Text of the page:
The GOP has announced its picks for the powerful "supercommittee" established to find $1.5 trillion in deficit cuts.
Speaker John BoehnerJohn BoehnerNunes rebuffs calls for recusal Wounded Ryan faces new battle Bottom Line MORE (R-Ohio) appointed Ways and Means Committee Chairman Dave Camp (R-Mich.), Energy and Commerce Chairman Fred Upton (R-Mich.) and House Republican Conference Chairman Jeb Hensarling (R-Texas) to serve on the panel. Hensarling will serve as co-chairman.
Senate Minority Leader Mitch McConnellMitch McConnellLobbying world Overnight Healthcare: McConnell throws cold water on reviving ObamaCare repeal | House GOP insists they aren't giving up | Price faces new task of overseeing health law McConnell: ObamaCare 'status quo' will stay in place moving forward MORE (R-Ky.) appointed his deputy, Sens. Jon Kyl (R-Ariz.), Rob PortmanRob PortmanMcCaskill investigating opioid producers Overnight Finance: Senators spar over Wall Street at SEC pick's hearing | New CBO score for ObamaCare bill | Agency signs off on Trump DC hotel lease GOP senators offer bill to require spending cuts with debt-limit hikes MORE (R-Ohio), a Budget director in the George W. Bush administration, and Tea Party favorite Pat Toomey (R-Pa.).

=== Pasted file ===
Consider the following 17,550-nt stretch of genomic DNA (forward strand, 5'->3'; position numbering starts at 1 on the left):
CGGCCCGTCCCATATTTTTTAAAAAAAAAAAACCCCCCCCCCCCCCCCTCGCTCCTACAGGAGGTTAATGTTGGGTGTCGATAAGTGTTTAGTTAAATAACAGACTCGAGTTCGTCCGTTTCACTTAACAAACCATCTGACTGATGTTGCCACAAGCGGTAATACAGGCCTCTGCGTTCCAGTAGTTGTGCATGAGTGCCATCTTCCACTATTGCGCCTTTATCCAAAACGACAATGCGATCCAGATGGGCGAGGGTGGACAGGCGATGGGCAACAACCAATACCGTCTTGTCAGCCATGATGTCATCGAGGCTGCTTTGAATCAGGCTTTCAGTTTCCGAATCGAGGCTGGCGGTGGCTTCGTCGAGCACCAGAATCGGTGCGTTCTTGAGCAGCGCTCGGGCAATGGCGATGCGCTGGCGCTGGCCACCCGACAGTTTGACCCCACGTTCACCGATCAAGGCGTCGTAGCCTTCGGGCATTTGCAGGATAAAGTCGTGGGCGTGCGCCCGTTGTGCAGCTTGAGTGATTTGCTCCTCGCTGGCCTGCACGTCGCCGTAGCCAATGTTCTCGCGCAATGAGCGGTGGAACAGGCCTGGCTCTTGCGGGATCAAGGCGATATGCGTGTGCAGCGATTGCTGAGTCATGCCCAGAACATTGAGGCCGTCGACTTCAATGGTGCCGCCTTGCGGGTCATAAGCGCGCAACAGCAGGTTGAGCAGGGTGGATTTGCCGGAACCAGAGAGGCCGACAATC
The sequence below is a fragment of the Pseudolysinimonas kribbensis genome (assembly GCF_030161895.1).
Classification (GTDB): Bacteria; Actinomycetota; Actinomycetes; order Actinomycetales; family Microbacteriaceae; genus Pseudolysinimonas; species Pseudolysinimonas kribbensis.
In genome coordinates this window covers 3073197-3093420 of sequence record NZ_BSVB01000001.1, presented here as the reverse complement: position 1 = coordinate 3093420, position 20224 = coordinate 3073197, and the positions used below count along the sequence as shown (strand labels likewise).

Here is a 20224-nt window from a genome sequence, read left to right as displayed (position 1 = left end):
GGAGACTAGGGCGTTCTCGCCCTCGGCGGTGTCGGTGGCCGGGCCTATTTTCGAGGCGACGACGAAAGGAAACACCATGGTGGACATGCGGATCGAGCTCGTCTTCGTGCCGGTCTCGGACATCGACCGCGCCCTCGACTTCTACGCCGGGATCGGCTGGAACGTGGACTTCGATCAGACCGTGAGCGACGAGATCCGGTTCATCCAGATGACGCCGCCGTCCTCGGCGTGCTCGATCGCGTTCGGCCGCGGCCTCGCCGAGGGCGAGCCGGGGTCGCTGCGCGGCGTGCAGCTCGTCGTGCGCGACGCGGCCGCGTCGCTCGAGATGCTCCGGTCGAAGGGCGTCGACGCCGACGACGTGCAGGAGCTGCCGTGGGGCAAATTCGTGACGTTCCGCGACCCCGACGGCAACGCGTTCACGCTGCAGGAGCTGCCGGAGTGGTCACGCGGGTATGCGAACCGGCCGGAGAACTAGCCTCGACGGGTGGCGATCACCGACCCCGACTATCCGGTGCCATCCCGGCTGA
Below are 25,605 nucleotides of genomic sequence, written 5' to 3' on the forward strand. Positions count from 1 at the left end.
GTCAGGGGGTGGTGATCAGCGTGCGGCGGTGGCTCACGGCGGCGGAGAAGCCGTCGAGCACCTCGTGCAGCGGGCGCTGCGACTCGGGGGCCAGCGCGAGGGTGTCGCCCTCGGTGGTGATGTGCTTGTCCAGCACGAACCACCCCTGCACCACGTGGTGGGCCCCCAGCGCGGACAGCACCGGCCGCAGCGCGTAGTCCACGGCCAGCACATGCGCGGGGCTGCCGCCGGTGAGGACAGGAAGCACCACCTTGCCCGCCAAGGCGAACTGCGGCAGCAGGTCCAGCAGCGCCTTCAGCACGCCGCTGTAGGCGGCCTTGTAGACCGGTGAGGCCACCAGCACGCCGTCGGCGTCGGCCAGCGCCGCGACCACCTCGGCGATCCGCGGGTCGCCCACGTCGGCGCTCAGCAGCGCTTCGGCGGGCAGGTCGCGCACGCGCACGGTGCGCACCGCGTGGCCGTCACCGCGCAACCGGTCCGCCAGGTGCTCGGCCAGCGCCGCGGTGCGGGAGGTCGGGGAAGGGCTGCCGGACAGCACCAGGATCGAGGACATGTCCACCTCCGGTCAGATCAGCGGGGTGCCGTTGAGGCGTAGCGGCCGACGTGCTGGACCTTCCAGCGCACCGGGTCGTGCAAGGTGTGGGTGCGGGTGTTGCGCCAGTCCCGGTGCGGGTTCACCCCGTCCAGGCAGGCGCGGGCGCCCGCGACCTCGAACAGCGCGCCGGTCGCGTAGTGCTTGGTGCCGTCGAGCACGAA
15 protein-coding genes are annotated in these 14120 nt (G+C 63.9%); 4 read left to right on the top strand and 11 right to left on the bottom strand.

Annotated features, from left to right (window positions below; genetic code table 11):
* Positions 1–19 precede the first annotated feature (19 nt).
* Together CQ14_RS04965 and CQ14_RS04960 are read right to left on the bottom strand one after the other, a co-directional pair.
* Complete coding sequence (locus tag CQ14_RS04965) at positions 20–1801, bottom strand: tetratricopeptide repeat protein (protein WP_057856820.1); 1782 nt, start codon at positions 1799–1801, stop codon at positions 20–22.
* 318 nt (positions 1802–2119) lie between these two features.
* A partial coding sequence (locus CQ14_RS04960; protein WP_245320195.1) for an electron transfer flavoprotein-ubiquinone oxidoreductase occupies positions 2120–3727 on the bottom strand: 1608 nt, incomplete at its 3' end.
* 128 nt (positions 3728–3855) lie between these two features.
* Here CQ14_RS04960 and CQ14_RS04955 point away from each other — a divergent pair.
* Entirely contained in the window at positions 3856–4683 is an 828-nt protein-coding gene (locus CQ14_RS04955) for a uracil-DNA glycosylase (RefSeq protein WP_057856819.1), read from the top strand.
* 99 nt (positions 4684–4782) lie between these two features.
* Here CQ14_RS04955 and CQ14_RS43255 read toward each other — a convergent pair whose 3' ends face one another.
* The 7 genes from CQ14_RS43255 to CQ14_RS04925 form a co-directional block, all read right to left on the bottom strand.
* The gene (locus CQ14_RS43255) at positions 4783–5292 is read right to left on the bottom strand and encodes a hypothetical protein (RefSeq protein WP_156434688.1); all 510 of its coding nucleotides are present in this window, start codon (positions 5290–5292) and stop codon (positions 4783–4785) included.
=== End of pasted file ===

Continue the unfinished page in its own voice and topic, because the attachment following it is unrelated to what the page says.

"All three of these nominees understand the gravity of our situation and all three will bring the kind of responsibility, creativity, and thoughtfulness that the moment requires," McConnell said. "The American people know that we cannot dig ourselves out of this situation by nibbling around the edges, and I am confident that each of these nominees can be counted on to propose solutions that put the interests of all Americans ahead of any one political party."
The two leaders took slightly different approaches to their selections. While McConnell appointed two freshman senators — Portman and Toomey — Boehner did not pick any members of the House GOP's freshman class, opting instead to go with veteran lawmakers.